In 1991, the Royal Commission into Aboriginal Deaths in Custody released its report. The Commission had been established in 1987 to examine 99 Indigenous deaths in custody between 1980 and 31 May 1989.
The Commission’s key finding was that the deaths were due to the combination of police and prisons failing their duty of care, and the high numbers of Indigenous people being arrested and incarcerated. About 40% of the report’s 339 recommendations relate to social factors that now form the basis for the Close the Gap reports, including youth policy, education, alcohol, health, employment, housing, land rights, self-determination and reconciliation.
However, the majority of the 339 recommendations have not been implemented and many of the recommendations have only been implemented on a piecemeal and ad-hoc basis.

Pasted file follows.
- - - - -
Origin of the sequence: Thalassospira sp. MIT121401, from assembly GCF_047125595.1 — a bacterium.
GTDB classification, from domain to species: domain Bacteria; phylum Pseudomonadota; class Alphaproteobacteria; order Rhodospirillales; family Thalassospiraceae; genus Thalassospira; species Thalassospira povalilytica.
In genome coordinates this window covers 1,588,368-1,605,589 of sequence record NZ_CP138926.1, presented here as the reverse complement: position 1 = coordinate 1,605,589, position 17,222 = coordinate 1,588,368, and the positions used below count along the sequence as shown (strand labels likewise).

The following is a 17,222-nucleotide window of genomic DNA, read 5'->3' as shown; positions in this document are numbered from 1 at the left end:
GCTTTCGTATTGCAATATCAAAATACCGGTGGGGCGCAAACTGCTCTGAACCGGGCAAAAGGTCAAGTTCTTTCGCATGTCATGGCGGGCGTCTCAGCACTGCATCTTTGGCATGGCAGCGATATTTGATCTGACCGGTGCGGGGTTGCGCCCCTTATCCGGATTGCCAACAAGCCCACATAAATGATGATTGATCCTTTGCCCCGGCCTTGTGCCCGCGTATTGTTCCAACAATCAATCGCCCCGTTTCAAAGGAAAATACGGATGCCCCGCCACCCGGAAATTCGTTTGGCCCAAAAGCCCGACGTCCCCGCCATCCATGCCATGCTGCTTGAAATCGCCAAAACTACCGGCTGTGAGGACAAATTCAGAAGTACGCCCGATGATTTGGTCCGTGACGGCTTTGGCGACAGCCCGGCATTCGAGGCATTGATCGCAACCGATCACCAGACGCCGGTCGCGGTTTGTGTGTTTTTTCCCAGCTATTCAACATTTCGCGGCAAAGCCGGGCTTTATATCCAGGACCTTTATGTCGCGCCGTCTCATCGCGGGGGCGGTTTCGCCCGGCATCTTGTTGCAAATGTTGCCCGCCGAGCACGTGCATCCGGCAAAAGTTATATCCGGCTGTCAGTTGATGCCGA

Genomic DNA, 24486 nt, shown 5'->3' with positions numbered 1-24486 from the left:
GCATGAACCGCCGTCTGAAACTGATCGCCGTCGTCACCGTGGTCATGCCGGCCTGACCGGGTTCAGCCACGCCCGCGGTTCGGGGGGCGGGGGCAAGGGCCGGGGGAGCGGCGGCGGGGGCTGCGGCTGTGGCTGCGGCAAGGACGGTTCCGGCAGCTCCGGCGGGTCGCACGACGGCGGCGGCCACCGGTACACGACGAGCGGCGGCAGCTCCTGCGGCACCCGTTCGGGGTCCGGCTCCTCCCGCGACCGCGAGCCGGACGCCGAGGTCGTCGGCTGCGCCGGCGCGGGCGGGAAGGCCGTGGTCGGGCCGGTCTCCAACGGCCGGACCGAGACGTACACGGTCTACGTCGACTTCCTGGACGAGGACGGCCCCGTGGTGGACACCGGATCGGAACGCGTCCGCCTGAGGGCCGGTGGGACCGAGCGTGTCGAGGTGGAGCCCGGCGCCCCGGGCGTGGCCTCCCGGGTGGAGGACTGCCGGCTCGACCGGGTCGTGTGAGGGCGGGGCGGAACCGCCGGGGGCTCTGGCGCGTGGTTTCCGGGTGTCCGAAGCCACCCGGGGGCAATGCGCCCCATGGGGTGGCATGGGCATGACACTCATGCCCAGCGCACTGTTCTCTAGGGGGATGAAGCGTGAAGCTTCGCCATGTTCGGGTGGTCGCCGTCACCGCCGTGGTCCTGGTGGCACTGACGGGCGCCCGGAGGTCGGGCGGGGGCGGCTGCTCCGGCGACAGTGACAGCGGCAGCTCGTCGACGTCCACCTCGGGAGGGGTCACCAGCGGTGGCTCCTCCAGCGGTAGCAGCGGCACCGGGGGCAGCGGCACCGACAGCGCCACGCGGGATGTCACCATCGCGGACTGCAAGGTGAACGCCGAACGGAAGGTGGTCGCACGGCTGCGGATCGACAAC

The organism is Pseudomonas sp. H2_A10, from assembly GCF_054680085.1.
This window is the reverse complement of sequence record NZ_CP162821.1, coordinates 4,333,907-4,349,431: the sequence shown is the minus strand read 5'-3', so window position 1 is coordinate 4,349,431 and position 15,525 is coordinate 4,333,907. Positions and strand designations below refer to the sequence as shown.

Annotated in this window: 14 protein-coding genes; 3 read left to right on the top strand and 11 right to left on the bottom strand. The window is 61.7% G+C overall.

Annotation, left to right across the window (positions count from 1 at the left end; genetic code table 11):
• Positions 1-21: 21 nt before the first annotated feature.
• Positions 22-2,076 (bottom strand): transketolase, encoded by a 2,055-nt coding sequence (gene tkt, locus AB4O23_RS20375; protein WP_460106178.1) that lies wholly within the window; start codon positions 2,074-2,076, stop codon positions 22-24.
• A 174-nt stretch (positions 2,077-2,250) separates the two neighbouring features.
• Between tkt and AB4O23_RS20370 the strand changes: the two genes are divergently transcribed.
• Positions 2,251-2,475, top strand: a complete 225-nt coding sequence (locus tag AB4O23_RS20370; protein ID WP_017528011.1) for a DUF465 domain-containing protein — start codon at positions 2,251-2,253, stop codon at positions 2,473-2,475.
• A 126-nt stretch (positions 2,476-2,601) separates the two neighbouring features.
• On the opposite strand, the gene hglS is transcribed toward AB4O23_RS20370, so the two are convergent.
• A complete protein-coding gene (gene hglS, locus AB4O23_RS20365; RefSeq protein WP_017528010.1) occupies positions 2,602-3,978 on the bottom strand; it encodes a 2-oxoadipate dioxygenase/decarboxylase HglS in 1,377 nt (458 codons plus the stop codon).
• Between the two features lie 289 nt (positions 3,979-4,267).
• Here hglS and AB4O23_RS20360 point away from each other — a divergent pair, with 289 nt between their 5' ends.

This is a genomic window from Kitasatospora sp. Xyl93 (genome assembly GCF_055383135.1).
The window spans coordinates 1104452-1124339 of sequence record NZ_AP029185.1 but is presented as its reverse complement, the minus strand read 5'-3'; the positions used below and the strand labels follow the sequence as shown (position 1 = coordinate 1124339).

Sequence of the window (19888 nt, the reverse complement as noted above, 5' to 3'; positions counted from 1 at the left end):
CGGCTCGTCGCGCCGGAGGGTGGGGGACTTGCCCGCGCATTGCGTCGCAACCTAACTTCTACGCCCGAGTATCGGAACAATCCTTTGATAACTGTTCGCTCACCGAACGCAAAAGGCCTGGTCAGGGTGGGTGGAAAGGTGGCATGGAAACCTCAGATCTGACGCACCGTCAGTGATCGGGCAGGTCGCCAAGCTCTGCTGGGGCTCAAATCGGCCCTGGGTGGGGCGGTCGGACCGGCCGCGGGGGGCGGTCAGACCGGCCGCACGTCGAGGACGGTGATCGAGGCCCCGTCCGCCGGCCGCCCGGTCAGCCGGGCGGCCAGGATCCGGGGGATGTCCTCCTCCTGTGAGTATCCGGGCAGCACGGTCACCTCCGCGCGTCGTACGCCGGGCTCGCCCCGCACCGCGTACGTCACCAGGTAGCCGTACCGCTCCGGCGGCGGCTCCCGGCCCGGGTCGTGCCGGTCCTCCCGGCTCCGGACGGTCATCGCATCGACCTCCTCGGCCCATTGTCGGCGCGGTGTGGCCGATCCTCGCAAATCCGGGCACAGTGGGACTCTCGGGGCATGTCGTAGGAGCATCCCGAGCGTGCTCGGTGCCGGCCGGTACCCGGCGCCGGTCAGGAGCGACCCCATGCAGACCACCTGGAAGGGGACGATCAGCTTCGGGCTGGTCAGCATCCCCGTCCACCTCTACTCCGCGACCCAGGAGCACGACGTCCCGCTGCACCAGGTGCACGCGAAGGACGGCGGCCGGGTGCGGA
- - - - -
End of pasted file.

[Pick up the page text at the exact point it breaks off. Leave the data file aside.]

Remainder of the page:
In 1991, Indigenous people constituted 14% of the prison population. Today they make up 27%.
Urgent action must be taken now, including:
- A complete audit of the recommendations from the 1991 Royal Commission;
- A smarter form of justice that takes us beyond a narrow focus on punishment and penalties, to look more broadly at a coherent and integrated vision of justice;
- An end to mandatory sentencing, imprisonment for fine defaults, "paperless" arrest laws, tough bail and parole conditions and punitive sentencing regimes;
- An increased focus on prevention and rehabilitation, rather than punishment;
- An embrace of the Royal Commission's call for a response based on the philosophy of empowerment and Indigenous-led solutions; and
- A review of legislation, policies and programs to ensure they are consistent with the rights contained in the UN Declaration on the Rights of Indigenous Peoples.
You can download a PDF copy of the petition here.